A Community Devoted to the Preservation and Practice of Celestial Navigation and Other Methods of Traditional Wayfinding
From: Frank Reed
Date: 2019 May 7, 10:34 -0700
Correct: you only need to apply altitude corrections for the actual peak altitude.
Correct: you do not need to worry about motion east-west. Note that here are a variety of ways to deal with vessel motion for sights around noon.
Jim Wilson's approach to this was unique and perhaps un-necessarily opaque. The process here is just an implrementation of the usual procedure for getting latitude and longitude by sights "around" noon. You have to worry about vessel motion (north-south motion), and you have to worry about a method for getting the time of meridian passage.
It's not "really" a single-body fix anymore than any running fix of Sun sights is a single-body fix. If I take a sight of the Sun an hour before, another right at high noon (LAN), and then a third an hour after noon and combine them using standard line of position techniques, that's fundamentally equivalent. Of course the big advantage of any of these methods with sights right around noon is that they can be worked out with minimal tables and very basic math.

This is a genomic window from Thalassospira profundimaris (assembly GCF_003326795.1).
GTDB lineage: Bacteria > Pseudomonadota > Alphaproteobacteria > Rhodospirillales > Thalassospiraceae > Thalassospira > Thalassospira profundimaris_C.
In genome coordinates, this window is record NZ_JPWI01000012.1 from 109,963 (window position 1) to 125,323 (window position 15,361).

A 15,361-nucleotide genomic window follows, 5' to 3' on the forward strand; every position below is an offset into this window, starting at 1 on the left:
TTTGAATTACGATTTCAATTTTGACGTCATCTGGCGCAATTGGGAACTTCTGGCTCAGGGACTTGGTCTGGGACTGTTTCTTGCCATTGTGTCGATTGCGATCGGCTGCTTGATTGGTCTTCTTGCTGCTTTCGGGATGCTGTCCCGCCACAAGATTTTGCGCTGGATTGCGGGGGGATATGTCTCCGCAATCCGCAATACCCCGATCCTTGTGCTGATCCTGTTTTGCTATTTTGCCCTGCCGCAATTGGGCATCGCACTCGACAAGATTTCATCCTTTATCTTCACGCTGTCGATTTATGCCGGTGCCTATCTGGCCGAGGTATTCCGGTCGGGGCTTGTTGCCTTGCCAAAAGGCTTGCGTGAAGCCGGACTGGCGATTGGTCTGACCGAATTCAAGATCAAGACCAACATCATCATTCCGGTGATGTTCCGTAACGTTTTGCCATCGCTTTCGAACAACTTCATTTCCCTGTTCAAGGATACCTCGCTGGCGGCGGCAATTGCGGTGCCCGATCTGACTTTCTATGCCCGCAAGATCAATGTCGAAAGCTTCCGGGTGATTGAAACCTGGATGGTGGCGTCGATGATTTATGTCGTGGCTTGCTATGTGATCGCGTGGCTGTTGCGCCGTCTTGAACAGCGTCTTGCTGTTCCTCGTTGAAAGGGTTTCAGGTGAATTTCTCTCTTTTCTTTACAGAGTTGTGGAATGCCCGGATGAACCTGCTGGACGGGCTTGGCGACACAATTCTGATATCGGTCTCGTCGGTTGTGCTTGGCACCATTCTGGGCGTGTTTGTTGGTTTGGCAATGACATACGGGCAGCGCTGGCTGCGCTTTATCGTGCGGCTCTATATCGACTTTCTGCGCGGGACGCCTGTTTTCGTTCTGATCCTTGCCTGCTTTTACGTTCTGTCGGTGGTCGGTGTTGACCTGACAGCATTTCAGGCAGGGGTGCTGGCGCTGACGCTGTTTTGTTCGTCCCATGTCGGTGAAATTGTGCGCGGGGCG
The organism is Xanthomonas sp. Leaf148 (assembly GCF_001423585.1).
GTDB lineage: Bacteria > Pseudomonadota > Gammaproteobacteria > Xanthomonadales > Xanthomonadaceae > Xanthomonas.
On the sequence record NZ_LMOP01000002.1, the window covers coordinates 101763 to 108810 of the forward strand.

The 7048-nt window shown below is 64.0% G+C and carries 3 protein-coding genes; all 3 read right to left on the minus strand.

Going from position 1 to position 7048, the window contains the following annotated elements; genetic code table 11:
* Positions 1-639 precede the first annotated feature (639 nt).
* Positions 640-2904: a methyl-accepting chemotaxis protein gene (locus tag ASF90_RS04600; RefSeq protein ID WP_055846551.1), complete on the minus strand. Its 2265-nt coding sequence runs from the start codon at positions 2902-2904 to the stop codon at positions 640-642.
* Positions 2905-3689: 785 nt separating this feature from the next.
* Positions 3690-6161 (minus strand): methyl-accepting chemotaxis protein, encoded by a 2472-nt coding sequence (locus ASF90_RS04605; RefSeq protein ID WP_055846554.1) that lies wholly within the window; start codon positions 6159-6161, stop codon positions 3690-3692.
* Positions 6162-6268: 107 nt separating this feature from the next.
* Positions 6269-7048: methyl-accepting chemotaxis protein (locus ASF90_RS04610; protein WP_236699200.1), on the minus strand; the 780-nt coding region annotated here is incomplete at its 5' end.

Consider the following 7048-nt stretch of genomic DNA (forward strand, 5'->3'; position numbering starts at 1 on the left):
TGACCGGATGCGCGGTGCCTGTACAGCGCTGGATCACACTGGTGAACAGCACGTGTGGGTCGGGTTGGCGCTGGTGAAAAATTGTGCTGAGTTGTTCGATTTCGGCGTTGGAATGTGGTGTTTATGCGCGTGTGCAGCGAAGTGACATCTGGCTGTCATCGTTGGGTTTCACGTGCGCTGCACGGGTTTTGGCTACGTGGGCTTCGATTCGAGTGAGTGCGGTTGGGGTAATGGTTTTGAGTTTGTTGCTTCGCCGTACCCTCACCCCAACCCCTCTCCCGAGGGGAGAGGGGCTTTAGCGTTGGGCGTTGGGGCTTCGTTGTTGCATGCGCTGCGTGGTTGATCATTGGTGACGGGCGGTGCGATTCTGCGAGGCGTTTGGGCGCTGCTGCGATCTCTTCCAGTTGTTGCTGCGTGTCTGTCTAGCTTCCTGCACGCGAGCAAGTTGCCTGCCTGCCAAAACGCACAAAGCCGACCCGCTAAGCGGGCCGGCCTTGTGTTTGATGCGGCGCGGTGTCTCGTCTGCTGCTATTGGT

I teach a version of this methodology (not using JW's system) in my "Introductory Celestial Navigation" class. It's easy both conceptually and in practical terms. Another version of this approach can be found in Hewitt Schlereth's little book Latitude & Longitude by the Noon Sight, published some 37 years ago! Used copies of this book are not difficult to find online.
So how do you find the axis of symmetry of a "noisy parabola" of sights around noon? I recommend plotting them on thin graph paper and folding the paper in half aligning the before and after sides by holding the paper up to a bright light (or the Sun). Fast and effective.